|Elevation||7,397 m (24,268 ft)
|Prominence||2,277 m (7,470 ft)|
|Range||Rakaposhi-Haramosh Mountains, Karakoram|
|First ascent||1958 by an Austrian team|
|Easiest route||rock/snow/ice climb|
Haramosh Peak (also known as Haramosh or Peak 58) is a mountain located in the Karakoram range of the Gilgit-Baltistan of Pakistan. Its height is also often given as 7,409m. Haramosh lies about 65 kilometres (40 mi) east of Gilgit, in the south-central region of the Rakaposhi-Haramosh Mountains, a subrange of the Karakoram range. It rises steeply above the north bank of the Indus River, a little ways upstream of its confluence with the Gilgit River. The massif has two summits, Haramosh Peak and Haramosh Kutwal Laila Peak. The peak was first scaled in 1958 by an Austrian team consisting of Heini Roiss, Stephan Pauer, and Dr. Franz Mandl.
Haramosh was first reconnoitered in 1947 by a Swiss team, and a German team investigated a northeastern route in 1955. In 1957, Tony Streather, John Emery, Bernard Jillot and Rae Culbert, a team from Oxford University experienced repeated falls and misfortunes during a failed attempt, leading to the deaths of Jillot and Culbert. Streather and Emery survived. The latter suffered severe frostbite and lost all of his fingers and toes. The epic tale of this expedition is told in Ralph Barker's The Last Blue Mountain.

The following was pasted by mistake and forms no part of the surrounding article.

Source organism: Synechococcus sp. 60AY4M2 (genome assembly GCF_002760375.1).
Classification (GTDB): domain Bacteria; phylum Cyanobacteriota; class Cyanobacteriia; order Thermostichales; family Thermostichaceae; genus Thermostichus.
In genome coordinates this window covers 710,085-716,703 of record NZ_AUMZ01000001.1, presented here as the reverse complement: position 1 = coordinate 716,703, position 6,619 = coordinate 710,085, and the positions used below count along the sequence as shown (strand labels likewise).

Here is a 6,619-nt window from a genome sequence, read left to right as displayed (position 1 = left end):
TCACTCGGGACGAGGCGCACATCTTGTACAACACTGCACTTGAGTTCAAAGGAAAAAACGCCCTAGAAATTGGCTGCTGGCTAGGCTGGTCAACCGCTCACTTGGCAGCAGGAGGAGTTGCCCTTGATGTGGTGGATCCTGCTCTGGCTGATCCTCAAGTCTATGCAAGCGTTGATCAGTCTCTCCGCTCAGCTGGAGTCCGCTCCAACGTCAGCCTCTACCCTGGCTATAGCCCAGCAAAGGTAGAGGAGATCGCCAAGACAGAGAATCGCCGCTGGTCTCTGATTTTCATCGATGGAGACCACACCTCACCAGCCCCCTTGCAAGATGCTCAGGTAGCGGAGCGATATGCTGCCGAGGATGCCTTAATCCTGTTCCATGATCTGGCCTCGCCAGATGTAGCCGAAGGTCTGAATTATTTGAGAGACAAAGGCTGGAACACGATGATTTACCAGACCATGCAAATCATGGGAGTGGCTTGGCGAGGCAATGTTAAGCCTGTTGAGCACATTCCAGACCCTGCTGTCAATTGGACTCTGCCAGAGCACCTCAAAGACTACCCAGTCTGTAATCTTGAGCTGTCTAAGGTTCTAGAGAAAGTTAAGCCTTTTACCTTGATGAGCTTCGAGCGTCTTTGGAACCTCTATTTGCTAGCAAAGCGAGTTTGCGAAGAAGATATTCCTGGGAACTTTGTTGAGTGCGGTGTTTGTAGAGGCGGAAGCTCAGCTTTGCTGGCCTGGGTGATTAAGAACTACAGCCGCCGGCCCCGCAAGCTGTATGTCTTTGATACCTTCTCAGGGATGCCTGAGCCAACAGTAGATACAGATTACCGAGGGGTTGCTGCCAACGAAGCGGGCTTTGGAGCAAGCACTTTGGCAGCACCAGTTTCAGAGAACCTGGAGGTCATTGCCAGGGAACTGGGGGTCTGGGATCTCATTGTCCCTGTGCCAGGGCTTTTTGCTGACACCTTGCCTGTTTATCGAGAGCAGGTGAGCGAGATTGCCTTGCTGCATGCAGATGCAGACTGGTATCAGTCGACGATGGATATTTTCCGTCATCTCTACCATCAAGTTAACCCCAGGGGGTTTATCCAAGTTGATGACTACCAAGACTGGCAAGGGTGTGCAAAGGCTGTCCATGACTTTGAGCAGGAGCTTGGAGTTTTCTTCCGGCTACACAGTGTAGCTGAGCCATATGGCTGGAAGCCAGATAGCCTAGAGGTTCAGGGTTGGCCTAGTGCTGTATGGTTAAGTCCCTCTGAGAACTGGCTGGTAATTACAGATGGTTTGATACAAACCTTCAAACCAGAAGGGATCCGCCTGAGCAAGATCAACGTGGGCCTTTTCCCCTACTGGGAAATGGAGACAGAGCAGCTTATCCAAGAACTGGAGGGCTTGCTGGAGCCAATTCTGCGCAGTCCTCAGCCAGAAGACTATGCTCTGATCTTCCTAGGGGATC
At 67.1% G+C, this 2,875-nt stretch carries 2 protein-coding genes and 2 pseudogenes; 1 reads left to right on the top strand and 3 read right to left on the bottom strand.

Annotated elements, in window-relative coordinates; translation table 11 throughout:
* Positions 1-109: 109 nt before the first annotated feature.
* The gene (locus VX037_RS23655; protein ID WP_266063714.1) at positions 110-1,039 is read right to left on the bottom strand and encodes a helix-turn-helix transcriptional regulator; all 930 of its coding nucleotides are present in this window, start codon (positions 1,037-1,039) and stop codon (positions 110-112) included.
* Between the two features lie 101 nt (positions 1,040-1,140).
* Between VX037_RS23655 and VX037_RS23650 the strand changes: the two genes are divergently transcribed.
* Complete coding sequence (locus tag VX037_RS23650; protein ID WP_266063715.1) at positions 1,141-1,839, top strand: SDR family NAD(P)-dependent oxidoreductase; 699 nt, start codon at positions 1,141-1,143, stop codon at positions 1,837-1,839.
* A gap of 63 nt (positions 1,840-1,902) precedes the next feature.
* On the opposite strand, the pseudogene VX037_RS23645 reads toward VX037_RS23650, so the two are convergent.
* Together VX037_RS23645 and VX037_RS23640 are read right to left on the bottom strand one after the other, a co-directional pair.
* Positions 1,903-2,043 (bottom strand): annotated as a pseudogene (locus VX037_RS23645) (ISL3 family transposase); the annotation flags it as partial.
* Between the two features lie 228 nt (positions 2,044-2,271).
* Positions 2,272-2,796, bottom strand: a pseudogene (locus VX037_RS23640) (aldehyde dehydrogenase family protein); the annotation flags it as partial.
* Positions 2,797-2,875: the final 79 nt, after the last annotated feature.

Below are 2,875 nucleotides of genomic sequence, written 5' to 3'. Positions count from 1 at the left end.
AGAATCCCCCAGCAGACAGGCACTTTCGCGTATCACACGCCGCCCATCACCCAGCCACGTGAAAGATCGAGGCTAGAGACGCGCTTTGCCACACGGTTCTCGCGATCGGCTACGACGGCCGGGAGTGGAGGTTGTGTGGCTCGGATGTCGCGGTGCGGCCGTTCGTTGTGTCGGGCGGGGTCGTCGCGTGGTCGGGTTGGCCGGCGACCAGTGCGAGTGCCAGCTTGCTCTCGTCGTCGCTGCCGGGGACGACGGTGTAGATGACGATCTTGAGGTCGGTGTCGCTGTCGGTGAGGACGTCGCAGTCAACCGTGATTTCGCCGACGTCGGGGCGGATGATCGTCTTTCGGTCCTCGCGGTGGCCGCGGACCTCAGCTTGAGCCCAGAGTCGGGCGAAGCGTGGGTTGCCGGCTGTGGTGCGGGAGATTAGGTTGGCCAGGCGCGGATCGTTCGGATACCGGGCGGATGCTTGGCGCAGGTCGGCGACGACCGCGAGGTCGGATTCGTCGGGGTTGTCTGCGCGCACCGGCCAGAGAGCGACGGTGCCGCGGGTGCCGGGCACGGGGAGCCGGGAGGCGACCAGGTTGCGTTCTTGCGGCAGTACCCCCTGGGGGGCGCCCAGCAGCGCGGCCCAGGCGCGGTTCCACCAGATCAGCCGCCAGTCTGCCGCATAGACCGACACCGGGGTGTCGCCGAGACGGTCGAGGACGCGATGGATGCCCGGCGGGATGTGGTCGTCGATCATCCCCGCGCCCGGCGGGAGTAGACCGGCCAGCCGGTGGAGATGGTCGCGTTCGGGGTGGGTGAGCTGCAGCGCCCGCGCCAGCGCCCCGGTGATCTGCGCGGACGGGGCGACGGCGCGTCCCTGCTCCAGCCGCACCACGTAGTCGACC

Haramosh was first climbed on 4 August 1958 by the Austrians Heinrich Roiss, Stefan Pauer and Franz Mandl, via the Haramosh La (a saddle to the northeast) and the East Ridge, roughly the route of the 1957 tragedy.
- Neate, Jill (1990). High Asia: An Illustrated History of the 7000 Metre Peaks. Mountaineers Books. ISBN 0898862388.
- Barker, Ralph (2006). The Last Blue Mountain. Ripping Yarns.com. ISBN 1-904466-30-3.
- Wala, Jerzy (1990). "Orographical Sketch Map of the Karakoram". Swiss Foundation for Alpine Research. Archived from the original on 2008-02-23.
- Picture of the Haramosh south face
- A world peak list ranked by local relief and steepness featuring Haramosh as the world #17.